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Scholarly Journals: Popular Magazines:
  • Are written by scholars in a particular field
  • Have bibliographies and/or cite sources
  • Present articles based on research by authorities in a field (not personal opinions)
  • Use a specialized vocabulary
  • Are often "peer reviewed" or approved by a group of experts
  • Are targeted toward a general audience
  • Often have a great deal of advertising
  • Rarely include references to other works
  • Are written by journalists and staff writers
  • May include opinions on current issues
Scholarly Journals: Article Titles Popular Magazines: Article Titles
  • Tend to be more specific
  • May be longer than magazine article titles
  • Describe the subject being discussed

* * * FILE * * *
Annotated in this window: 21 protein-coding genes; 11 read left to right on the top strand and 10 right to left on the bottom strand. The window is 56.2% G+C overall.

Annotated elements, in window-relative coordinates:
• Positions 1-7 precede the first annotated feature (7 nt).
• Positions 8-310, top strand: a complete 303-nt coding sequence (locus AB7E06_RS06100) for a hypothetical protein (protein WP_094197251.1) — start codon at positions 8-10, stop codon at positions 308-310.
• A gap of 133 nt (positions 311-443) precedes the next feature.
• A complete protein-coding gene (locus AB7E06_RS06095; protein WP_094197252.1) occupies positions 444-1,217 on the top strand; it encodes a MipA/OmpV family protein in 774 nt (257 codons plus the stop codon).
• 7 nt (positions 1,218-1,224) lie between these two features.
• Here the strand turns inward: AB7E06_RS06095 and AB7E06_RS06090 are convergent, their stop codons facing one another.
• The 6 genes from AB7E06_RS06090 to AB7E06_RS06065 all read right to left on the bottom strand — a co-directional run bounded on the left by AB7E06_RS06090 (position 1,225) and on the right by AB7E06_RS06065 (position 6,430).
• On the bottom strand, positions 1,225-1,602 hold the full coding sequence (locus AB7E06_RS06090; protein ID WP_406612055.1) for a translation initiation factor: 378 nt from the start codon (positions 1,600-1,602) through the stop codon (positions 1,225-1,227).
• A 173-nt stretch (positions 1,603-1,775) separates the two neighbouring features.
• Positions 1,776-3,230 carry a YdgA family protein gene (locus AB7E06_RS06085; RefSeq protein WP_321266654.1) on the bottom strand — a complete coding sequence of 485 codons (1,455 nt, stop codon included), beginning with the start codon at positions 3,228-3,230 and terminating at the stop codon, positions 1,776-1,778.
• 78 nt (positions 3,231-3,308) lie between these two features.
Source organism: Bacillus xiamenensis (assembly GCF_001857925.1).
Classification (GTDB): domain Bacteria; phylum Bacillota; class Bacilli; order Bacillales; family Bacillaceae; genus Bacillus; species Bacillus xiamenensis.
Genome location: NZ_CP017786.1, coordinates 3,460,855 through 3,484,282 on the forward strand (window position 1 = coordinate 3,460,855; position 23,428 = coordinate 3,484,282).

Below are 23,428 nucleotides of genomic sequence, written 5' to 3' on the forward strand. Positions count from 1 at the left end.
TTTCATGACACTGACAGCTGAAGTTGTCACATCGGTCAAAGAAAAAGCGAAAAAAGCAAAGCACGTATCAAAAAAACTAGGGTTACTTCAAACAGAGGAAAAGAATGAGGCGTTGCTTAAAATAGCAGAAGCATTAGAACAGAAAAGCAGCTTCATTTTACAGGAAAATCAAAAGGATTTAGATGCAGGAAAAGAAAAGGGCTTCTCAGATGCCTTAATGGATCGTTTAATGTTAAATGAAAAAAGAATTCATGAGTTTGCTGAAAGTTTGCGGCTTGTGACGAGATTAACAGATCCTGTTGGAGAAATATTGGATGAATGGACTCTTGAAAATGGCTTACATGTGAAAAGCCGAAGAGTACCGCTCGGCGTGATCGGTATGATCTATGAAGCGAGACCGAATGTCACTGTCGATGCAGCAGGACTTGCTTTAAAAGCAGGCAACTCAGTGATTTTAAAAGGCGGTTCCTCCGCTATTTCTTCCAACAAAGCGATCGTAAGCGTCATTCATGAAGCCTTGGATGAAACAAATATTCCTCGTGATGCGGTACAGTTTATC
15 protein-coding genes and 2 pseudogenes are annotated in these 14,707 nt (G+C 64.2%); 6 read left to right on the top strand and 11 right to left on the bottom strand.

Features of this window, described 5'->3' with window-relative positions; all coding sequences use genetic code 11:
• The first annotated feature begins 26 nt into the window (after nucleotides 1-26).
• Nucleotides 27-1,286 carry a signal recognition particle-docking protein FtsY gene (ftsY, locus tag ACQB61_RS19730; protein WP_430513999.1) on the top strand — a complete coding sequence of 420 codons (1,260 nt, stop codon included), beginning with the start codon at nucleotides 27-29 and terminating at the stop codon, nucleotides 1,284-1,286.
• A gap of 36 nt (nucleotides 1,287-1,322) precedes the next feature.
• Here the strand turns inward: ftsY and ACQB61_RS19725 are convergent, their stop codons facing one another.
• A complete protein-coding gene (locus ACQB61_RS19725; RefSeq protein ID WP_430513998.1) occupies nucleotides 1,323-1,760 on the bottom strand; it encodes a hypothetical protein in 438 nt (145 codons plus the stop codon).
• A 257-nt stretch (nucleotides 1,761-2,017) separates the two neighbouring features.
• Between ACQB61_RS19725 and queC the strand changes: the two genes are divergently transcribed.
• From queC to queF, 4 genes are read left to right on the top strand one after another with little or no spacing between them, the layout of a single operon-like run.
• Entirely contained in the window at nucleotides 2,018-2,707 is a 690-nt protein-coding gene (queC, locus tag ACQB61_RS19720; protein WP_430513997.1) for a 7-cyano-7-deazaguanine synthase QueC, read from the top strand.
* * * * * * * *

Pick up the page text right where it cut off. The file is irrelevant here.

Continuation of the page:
• Examples:
    • Sustainable Transport for the Developing World: The Social and Environmental Nexus
    • Homicide and Suicide Rates Associated With Implementation of the Brady Handgun Violence Prevention Act
  • Try to catch the reader's attention
  • Are often short and witty
  • May sound like a newspaper headline
  • Examples:
    • Will Bush Turn Green?
    • Taking Aim at the Brady Law
    • Will Education Be Bushwhacked?

How do I tell the difference?

  • Journals often have titles that include words like: journal, quarterly, studies, review, bulletin, or society.
  • The title isn't always a dead giveaway. Sometimes you need to look through a periodical to see what kind it is. Scholarly journals like Nature, Cell, and The Lancet are hard to figure out by name alone.


©2006 - University Libraries , The University of Alabama
adapted with permission from
Healey Library , University of Massachusetts, Boston
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